- There is quite a bit I can say about Gakko Gurashi!, far more than can be reasonably condensed into the space of twenty images, but for brevity’s sake, this post will maintain the same formatting as all of the others. I realise that this won’t allow me to cover all of the moments in Gakko Gurashi, but it will be sufficient for a reasonable discusson. Following in Madoka Magica‘s footsteps, the first episode initially appeared to be quite ordinary, revealing only just what’d happened in the world at the episode’s end.
- When the illusions fell away and audiences see things through Miki’s eyes for the first time, rather than Yuki’s eyes, Gakko Gurashi suddenly took on a chilling feeling: there is something intrinsically discomforting about the notion of schoolgirls in haikyo, and the disjoint between Yuki’s environment and her attitudes show how far gone she is. A part of the anime is peeling away these illusions to illustrate what the world is like, and gradually, both viewers and Yuki see more of the truth.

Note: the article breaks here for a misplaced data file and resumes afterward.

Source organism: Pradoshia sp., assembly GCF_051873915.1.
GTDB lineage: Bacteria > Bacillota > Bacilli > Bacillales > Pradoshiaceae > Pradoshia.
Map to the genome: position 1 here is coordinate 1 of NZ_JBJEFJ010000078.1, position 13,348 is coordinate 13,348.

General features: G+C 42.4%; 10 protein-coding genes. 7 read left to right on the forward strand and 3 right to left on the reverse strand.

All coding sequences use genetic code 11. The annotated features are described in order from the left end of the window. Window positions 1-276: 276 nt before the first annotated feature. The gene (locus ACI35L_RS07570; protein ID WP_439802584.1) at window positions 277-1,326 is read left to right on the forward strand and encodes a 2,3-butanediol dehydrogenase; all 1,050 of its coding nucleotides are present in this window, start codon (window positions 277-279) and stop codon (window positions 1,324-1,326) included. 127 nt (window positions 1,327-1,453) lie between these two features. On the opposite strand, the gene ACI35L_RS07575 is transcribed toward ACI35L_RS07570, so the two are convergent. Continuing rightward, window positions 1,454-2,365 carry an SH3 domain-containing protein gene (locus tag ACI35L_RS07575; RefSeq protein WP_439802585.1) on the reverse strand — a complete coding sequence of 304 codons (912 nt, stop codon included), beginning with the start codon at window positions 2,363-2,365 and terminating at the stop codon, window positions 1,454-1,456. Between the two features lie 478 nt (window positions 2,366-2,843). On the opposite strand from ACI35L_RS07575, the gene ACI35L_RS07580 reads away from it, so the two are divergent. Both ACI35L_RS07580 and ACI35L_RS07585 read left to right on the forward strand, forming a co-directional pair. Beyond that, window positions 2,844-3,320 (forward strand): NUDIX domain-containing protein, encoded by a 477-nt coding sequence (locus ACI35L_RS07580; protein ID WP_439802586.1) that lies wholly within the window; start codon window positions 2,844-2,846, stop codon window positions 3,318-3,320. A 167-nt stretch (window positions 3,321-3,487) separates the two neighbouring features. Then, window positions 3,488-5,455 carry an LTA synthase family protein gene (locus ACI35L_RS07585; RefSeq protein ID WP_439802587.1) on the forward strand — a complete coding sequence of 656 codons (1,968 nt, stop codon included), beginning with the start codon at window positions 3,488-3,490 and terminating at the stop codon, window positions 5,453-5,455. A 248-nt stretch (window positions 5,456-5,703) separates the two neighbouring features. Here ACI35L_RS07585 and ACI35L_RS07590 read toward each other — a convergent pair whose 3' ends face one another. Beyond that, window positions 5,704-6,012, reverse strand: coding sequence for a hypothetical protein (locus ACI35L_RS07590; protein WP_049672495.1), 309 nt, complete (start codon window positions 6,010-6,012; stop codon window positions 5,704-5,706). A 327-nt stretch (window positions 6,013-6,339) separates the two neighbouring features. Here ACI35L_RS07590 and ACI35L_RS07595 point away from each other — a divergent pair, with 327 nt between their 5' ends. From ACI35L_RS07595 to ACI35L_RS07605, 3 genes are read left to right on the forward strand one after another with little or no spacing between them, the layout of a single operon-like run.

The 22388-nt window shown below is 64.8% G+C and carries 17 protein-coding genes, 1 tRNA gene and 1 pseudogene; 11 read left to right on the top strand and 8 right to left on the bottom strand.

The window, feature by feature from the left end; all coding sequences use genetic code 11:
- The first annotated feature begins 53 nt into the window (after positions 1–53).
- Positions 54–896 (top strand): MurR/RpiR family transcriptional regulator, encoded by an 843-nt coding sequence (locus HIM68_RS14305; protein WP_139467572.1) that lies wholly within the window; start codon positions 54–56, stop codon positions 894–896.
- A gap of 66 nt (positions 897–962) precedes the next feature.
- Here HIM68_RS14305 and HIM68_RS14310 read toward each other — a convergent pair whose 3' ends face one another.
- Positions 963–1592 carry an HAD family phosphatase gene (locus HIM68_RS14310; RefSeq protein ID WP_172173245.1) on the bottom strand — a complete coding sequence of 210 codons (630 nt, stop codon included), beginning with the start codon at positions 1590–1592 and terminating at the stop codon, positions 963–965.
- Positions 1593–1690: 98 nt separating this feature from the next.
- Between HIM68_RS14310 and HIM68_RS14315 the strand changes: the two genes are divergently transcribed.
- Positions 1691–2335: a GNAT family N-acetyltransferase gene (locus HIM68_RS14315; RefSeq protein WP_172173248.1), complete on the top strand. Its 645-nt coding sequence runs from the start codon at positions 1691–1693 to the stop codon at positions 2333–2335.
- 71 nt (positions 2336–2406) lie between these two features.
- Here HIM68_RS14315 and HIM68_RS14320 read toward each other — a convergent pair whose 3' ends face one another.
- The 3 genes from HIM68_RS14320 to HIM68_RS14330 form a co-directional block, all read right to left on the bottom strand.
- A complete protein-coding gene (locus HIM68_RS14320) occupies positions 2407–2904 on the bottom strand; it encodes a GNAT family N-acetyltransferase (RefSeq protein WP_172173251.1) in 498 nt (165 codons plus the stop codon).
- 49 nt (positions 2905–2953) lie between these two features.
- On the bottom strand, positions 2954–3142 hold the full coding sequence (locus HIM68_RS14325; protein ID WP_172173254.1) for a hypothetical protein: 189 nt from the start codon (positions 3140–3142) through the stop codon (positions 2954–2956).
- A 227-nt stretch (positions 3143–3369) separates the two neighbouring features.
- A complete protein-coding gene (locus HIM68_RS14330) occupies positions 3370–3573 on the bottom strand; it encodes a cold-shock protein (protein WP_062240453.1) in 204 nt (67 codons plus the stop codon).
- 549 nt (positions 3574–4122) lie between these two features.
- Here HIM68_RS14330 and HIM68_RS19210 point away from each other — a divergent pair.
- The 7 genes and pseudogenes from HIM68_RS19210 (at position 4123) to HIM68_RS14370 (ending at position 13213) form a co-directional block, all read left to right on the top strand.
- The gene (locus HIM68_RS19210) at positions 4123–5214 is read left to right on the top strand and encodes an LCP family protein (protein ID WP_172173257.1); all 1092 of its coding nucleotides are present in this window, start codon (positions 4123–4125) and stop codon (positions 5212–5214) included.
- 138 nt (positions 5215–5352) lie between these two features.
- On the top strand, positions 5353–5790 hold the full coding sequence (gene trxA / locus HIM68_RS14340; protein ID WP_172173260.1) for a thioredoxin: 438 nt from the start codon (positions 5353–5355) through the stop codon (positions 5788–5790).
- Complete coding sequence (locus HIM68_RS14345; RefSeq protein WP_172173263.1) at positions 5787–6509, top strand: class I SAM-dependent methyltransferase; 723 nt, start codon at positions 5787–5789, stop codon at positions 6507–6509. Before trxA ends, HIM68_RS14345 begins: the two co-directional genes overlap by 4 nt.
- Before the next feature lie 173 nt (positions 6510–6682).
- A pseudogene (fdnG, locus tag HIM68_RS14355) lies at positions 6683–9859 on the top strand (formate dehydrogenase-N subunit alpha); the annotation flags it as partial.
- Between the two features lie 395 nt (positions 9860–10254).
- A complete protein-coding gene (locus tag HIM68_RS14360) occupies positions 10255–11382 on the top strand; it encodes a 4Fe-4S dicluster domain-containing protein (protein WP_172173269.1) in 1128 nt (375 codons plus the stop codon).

- So powerful was the illusions and contrasts that, when I finished watching the first few episodes, I thought I’d seen a specter at my lab. After I’d taken my headphones off, I thought I saw a black shadow out of the corner of my eye and went to investigate, and almost immediately, ran into my supervisor. Granted, I’ve been quite tired as of late, and over the last few days, begun work on a conference publication.